Tuesday, October 22, 2013

Five of the best books of criticism

John Freeman is an award-winning writer and book critic. The former editor of Granta and onetime president of the National Book Critics Circle, he has written about books for more than two hundred publications worldwide, including The New York Times Book Review, the Los Angeles Times, the San Francisco Chronicle, The Wall Street Journal, The Guardian, La Repubblica, and La Vanguardia. His first book, The Tyranny of E-mail, was published in 2009. His poetry has been published in The New Yorker, ZYZZYVA, and The Paris Review. His new book is How to Read a Novelist.

For The Daily Beast, Freeman named his favorite books of criticism. One title on the list:
Hugging the Shore by John Updike.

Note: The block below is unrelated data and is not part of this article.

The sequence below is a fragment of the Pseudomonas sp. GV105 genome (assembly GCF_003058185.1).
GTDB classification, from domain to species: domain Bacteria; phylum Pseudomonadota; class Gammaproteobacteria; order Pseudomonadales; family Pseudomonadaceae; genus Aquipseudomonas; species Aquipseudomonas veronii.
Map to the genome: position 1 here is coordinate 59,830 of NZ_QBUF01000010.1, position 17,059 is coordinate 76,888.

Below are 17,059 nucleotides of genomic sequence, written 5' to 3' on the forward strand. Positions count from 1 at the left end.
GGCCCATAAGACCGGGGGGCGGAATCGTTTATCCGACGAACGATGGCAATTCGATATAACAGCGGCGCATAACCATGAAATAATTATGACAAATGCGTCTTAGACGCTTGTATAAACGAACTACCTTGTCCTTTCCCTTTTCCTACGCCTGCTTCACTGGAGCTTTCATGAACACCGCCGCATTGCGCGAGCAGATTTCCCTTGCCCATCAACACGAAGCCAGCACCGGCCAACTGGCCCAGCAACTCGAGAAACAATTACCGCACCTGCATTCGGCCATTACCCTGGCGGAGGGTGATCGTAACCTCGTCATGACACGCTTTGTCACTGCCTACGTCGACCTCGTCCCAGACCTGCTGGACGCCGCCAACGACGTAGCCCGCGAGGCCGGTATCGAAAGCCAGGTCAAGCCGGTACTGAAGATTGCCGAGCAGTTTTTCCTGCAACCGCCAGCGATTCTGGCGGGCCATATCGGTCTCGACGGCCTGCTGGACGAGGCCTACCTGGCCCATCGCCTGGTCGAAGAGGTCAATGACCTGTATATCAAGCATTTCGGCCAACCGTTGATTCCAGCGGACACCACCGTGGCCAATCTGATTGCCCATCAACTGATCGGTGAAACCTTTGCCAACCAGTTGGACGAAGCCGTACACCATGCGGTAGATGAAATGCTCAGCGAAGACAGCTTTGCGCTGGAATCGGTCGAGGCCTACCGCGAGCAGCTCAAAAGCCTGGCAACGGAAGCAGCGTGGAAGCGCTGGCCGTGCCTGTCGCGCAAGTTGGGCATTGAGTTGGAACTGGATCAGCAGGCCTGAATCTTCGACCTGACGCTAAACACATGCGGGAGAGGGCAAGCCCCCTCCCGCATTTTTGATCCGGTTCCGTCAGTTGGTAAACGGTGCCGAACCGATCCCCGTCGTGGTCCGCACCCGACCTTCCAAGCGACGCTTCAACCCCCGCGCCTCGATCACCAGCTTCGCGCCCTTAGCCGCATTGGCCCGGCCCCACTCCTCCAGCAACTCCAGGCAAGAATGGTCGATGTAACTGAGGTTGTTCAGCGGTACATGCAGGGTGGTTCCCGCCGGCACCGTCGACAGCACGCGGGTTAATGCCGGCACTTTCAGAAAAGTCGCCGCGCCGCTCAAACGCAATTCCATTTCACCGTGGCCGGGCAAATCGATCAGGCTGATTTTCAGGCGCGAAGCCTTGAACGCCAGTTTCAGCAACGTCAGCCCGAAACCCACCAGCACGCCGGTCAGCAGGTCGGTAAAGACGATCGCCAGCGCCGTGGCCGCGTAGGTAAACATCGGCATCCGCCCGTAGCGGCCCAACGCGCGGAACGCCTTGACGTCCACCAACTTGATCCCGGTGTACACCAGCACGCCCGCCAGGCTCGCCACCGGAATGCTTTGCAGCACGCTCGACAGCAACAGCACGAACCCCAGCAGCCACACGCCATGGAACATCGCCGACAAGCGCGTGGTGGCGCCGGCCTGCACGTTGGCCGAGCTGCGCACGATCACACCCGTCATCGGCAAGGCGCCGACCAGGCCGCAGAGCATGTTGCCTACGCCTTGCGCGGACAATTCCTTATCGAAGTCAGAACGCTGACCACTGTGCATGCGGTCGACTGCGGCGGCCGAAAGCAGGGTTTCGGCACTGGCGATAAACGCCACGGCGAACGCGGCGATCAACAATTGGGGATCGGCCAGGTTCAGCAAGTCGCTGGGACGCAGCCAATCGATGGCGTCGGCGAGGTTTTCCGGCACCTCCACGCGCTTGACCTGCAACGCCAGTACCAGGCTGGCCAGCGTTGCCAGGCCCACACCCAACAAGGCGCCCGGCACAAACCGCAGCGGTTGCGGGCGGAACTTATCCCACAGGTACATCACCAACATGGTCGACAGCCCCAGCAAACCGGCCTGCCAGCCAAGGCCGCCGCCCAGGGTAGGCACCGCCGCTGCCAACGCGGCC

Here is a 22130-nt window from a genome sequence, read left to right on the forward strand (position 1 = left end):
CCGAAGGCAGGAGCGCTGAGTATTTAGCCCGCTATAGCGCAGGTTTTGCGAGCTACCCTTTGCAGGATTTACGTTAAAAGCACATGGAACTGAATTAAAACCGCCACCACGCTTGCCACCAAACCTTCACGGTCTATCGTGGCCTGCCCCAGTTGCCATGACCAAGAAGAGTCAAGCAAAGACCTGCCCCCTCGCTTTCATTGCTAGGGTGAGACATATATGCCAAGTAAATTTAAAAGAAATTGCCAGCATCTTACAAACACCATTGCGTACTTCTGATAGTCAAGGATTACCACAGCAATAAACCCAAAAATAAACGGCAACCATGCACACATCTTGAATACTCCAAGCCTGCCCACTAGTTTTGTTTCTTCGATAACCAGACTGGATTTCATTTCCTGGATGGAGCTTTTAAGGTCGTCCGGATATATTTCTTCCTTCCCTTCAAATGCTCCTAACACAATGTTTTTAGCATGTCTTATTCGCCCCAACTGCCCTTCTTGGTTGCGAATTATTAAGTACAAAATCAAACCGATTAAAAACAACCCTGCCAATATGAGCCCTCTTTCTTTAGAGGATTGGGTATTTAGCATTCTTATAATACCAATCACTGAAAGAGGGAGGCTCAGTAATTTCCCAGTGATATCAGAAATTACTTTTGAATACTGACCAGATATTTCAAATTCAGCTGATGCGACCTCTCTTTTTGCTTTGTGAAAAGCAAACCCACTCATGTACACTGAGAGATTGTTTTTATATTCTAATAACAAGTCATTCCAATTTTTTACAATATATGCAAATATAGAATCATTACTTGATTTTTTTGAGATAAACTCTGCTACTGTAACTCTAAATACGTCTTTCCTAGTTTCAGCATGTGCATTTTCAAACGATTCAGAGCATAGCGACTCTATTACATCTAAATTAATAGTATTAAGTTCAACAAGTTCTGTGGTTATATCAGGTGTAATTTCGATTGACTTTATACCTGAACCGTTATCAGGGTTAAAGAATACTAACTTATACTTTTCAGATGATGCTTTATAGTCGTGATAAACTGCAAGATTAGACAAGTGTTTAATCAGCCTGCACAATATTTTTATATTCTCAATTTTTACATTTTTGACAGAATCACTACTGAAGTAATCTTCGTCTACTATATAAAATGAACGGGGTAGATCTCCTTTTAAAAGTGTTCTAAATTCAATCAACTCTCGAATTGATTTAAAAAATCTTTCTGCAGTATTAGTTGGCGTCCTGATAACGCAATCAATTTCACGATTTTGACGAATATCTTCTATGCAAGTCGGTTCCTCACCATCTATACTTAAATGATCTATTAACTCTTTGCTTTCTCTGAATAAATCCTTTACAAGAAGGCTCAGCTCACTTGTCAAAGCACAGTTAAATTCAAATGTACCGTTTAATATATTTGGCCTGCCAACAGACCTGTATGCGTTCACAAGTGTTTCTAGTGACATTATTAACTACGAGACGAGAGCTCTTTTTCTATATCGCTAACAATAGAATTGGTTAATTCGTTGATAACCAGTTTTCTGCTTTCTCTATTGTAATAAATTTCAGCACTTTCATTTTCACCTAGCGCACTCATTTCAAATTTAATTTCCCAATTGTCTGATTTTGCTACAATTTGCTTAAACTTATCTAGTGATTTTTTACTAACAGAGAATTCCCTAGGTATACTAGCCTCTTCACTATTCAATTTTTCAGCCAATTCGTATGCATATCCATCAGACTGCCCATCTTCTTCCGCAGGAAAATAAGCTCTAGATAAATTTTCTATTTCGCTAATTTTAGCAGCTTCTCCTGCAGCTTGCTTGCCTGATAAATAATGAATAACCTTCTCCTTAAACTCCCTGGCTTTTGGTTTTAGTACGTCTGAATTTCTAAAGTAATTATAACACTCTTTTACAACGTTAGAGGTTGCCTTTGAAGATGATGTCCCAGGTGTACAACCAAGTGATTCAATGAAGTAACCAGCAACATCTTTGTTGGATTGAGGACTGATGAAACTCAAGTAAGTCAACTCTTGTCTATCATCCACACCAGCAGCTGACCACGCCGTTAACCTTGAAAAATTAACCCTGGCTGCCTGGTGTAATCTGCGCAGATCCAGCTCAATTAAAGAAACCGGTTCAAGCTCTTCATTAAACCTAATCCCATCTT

For 20 months, between marriages, John Updike lived alone in Boston, “my foam-rubber reading chair three paces from my dining table and two paces from my bed.” Hugging the Shore, Updike’s fourth collection of assorted prose, grew out of this period, and shows what marvelous things can be done with readerly solitude. Filled with travel pieces on Venezuela, essays on going barefoot, and reviews of an astonishing array of writers, from Ngugi wa Thiong’o to Buchi Emecheta to V.S. Naipaul and John Cheever, it displays the roaming sweep of Updike’s light-house mind at its most curious and powerful and generous.
Read about the other books on Freeman's list.

--Marshal Zeringue